Camille N. Brown is a supple dancer who hails from California. Lindiwe Dlamini is a singer from South Africa. They would seem to have little in common. Except they do.
It can only be called a royal connection: Both have spent the last 15 years in the ensemble of "The Lion King" on Broadway. That translates into more than 5,000 shows since 1997.
In 15 years, Dlamini has welcomed a baby girl and Brown has been married and divorced. They've suffered the deaths of parents and cheered when their castmates gave birth or got married. They've bid goodbye to performers and welcomed fresh ones. They've danced at backstage Halloween parties and shared potluck dinners.
And like the show itself, which is celebrating its milestone anniversary this week, they plan to keep on going. The lithe dancer who now has a hint of gray in her close-cropped hair and the quick-to-smile singer from South Africa are as much at home together as anywhere else.
"I think we're going to be friends forever," says Dlamini, looking at Brown. Her friend nods vigorously.
Brown and Dlamini still remember their auditions for the show, back in the year when Hong Kong was handed to China and designer Gianni Versace was murdered.
Brown, who had been on Broadway in "The King and I," had read about artistic visionary Julie Taymor and happily landed an audition for the musical based on the Disney film.
"I think, at the time, I thought loud was good. So I sang 'Get Here (If You Can)' and I sang it really loud," she says, laughing. "I really wanted to do the show."
Several callbacks led to a role in the ensemble for the former Martha Graham Dance Company soloist: "I really was elated. I had no idea that 15 years later I'd still be happy in the same show."
Dlamini, who missed the earliest reading since she was pregnant, auditioned when the show made the leap to Broadway. But when it came time to sing, she panicked as Taymor watched.
"I couldn't remember what I was supposed to sing," she says. "I sang the national anthem of South Africa. And I sang it loud, too. I did the same thing. I sang it louder and louder and louder."
She got the job, of course, and knew it was going to be special during an out-of-town tryout in Minneapolis when she saw the audience crying. "That feeling, even today, I still get," she says. "Somehow I felt like, 'OK, this is going to be a long-running show.'"
'A DEEP MOTOR'
Slowly, as the show matured, they became the veterans. Brown and Dlamini — along with ensemble member Ron Kunene — are the only performers to have lasted since opening night on Nov. 15, 1997.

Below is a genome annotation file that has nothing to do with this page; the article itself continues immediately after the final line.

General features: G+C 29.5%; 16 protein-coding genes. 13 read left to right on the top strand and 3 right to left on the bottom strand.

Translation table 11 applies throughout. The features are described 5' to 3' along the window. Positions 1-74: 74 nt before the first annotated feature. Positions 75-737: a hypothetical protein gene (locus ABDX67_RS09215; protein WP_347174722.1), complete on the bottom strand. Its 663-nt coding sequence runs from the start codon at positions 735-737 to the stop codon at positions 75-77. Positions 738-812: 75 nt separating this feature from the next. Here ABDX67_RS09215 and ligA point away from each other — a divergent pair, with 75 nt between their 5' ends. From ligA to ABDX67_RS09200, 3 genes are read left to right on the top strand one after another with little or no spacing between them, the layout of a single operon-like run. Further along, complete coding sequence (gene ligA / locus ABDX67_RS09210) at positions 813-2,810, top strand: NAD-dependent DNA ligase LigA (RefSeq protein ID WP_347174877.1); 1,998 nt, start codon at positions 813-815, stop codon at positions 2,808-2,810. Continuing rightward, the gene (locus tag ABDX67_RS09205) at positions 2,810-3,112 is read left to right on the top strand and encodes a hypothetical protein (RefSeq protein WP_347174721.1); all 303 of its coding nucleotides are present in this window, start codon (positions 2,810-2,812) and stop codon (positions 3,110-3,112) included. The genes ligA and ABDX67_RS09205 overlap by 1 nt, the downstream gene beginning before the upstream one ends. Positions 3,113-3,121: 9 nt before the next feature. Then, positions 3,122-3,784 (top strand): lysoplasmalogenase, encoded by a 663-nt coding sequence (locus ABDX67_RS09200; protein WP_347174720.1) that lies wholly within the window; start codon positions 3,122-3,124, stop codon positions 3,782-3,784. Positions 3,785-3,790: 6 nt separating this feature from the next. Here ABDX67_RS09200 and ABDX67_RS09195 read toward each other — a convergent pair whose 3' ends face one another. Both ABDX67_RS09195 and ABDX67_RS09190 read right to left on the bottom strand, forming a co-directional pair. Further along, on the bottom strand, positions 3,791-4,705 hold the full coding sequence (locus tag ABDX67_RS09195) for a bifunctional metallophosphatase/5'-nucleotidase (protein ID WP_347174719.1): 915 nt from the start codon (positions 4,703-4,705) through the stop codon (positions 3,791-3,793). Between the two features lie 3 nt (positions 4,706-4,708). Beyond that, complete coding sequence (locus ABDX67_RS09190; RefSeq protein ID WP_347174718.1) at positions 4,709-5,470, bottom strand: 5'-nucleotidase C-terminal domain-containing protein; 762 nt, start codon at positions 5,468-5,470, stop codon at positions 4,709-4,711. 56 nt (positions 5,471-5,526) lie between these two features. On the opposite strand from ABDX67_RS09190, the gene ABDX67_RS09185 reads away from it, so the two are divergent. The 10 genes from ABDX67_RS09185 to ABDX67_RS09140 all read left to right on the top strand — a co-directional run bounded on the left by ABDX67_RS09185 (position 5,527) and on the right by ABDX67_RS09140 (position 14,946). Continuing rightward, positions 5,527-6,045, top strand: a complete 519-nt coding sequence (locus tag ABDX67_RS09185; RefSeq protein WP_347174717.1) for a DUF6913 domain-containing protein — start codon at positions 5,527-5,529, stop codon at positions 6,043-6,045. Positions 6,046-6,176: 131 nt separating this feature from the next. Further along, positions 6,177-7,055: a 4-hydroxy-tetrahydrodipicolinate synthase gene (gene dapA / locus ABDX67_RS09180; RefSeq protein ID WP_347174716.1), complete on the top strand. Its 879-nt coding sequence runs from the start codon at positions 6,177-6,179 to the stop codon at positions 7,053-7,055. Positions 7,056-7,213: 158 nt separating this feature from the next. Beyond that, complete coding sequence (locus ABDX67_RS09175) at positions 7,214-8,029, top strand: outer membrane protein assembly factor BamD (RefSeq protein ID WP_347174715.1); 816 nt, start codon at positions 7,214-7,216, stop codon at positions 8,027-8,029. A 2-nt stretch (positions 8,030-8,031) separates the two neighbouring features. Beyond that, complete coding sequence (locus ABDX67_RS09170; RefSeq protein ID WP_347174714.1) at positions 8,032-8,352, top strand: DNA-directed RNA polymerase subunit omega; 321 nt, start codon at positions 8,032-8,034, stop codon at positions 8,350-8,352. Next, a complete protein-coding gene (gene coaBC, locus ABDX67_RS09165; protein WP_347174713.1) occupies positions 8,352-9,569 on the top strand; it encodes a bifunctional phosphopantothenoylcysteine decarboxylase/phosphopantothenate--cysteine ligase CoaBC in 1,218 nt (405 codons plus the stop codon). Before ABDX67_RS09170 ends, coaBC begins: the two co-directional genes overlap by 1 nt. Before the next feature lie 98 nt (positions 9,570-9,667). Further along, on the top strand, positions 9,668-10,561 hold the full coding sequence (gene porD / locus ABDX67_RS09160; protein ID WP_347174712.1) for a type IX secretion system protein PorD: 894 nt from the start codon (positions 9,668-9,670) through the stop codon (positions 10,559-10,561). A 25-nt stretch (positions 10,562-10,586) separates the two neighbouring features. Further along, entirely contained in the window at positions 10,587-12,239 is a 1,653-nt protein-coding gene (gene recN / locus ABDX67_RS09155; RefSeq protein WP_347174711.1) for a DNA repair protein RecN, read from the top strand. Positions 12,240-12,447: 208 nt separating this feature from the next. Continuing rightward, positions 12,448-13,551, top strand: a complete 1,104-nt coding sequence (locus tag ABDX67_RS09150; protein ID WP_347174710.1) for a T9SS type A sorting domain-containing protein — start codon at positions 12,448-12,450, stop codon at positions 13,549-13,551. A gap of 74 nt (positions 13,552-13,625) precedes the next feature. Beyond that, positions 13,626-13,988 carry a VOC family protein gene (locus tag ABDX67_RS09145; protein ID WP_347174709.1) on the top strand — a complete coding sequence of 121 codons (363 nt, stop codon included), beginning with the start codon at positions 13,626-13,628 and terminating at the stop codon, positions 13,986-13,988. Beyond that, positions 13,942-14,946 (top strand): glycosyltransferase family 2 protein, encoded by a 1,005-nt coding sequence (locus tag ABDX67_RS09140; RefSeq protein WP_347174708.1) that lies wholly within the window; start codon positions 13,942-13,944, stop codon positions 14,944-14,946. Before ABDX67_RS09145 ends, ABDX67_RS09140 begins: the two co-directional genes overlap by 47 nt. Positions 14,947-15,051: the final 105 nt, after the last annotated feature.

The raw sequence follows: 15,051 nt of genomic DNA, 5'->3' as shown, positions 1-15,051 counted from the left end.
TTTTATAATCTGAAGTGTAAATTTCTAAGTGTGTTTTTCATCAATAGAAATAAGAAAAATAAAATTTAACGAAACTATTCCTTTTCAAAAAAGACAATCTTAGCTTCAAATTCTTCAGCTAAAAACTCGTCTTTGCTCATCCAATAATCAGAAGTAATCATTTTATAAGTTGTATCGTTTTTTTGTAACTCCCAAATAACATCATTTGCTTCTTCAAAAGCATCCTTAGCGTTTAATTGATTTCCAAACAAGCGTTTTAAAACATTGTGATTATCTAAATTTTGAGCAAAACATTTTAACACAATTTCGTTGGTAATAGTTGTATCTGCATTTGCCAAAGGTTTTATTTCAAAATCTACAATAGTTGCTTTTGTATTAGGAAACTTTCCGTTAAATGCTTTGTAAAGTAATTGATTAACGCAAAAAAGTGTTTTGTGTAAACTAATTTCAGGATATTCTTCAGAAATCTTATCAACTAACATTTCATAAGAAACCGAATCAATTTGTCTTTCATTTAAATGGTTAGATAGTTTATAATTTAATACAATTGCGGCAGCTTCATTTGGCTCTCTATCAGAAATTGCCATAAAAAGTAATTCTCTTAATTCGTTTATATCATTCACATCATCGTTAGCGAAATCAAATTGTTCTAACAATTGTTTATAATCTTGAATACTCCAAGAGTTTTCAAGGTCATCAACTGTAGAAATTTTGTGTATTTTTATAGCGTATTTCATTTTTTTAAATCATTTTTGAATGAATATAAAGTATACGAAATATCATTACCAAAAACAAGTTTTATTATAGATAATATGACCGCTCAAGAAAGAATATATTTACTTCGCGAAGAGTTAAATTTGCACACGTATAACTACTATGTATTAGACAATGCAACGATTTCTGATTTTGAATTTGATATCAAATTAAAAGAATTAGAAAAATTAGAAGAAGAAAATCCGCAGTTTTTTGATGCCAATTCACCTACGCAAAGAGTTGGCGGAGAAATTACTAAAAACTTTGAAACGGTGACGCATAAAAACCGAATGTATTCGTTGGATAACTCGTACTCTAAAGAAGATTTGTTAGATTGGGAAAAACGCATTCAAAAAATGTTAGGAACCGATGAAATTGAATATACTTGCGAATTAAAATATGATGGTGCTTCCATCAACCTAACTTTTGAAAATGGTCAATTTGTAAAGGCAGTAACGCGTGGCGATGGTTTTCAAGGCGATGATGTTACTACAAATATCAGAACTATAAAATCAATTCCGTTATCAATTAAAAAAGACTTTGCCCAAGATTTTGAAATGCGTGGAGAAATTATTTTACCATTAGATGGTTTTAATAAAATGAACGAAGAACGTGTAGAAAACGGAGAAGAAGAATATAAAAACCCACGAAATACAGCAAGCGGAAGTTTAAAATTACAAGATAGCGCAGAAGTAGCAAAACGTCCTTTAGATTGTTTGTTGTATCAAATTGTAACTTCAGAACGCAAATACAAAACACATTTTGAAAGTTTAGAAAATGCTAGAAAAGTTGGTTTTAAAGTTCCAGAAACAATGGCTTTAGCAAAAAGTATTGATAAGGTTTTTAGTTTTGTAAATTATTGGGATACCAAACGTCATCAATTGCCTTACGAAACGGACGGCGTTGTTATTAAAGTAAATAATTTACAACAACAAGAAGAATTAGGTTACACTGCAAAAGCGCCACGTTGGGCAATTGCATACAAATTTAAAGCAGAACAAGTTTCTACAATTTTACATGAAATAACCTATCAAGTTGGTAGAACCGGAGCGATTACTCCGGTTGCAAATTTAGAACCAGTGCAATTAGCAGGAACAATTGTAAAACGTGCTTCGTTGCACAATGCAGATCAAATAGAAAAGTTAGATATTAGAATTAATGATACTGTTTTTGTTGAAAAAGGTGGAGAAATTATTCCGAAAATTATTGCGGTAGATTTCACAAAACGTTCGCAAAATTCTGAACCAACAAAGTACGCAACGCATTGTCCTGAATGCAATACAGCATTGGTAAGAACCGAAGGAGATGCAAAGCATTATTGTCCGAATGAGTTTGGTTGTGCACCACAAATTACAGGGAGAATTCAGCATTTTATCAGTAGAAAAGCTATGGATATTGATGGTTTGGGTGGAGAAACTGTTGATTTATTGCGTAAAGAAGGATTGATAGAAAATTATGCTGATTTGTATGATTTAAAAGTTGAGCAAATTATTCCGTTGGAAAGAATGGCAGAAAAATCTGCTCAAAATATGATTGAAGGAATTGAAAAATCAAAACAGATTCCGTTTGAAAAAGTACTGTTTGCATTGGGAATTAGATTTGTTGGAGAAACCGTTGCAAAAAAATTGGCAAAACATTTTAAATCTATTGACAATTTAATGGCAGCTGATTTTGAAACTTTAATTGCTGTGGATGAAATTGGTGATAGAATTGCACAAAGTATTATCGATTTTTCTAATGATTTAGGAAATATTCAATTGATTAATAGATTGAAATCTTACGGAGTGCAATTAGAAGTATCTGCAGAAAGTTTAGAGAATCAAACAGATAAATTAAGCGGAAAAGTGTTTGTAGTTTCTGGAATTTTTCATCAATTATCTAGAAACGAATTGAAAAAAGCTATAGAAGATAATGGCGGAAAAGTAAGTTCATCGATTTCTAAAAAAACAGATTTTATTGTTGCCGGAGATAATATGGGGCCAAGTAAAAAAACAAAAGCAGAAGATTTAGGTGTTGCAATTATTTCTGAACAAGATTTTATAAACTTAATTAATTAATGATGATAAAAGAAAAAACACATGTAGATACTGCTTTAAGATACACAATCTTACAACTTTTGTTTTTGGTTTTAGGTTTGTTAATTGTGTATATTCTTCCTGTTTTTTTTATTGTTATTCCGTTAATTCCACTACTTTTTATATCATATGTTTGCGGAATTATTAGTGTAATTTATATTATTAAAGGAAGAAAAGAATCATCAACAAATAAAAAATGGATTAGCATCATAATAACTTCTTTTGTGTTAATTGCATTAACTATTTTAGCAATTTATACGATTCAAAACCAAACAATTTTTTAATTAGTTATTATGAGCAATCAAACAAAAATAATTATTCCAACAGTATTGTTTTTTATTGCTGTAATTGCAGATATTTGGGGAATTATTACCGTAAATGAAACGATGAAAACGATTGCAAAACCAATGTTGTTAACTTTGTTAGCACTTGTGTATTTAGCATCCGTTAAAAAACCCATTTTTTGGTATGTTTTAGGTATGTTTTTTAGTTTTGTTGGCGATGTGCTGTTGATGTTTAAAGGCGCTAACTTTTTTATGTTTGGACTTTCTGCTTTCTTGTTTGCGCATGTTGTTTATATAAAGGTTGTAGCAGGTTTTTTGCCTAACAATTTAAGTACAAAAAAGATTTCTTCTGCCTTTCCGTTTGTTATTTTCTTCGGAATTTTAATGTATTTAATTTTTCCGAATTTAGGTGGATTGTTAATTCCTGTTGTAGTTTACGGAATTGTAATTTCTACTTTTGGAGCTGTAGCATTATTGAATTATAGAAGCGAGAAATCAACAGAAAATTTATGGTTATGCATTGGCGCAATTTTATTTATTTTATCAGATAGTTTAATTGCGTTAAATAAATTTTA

New cast members seek them out for advice and ask Dlamini questions about Swahili words. "It's fun," she says. "When they come in new and excited, you're like, 'Wow. This is how it felt for us when we started the show.'"
Having a steady paycheck has given Brown and Dlamini the option of exploring other projects — voice-overs, readings, writing their own work and mini-performances — but nothing has lured them away permanently.
"The wonderful thing is that you have a home so you can feed yourself and continue to grow as an artist," says Brown. "That energizes you and you bring it back into the show."
Does it ever get old? Is hearing "Hakuna Matata" — Swahili for "no worries" — for the 5,000th time enough? Or those Elton John-Tim Rice songs?
Both women shake their heads.
"Whenever we have vocal rehearsal and we're singing the music, 15 years later I'm still like, 'Wow. What a beautiful score,'" Brown says. As for the rest of the show: "There are all these beautiful layers. It's not just pretty. It doesn't just sound good. There's a deep motor to it."
One of the first to arrive at the Minskoff Theatre on show days is Dlamini, who usually comes 90 minutes before the curtain rises. "I just like that moment when I'm there by myself," she says.
Soon she is joined by Brown, another early arrival. She likes to warm up by taking yoga, Pilates or spinning classes before shows. Cross-training is important to avoid repetitive stress syndrome, a real threat since both women are also moving with puppets.
Before long, a stereo backstage will be cranked up and the rest of the cast and crew will filter in. "We talk and dance and sing and we go on already warm and happy and excited," says Dlamini.
Snafus are rare, as one might expect for a Tony Award-winning show. But the women recall a few years back around Christmastime when an actress forgot to take off the Santa hat she had put on during intermission. So the audience got to see the song "One by One" performed by dancers in dashikis — and one wearing a Santa hat.
"It's never happened again," says Dlamini, shivering at the thought.
The anniversary of the show has led both women to think about the future. Brown would like to teach one day.
"I think that this is probably my last dancing role," she says. "I've been dancing for about 25 years, so every time I go out I'm kind of savoring it. I love this show, but after this I think I'm probably done."
Dlamini thinks she, too, might be done performing onstage after this, but wants to keep making music. "I don't think I can ever stop singing," she says.
Neither is planning retirement.
"I think I have more years," says Dlamini.
Brown glances at her friend. They smile in agreement.
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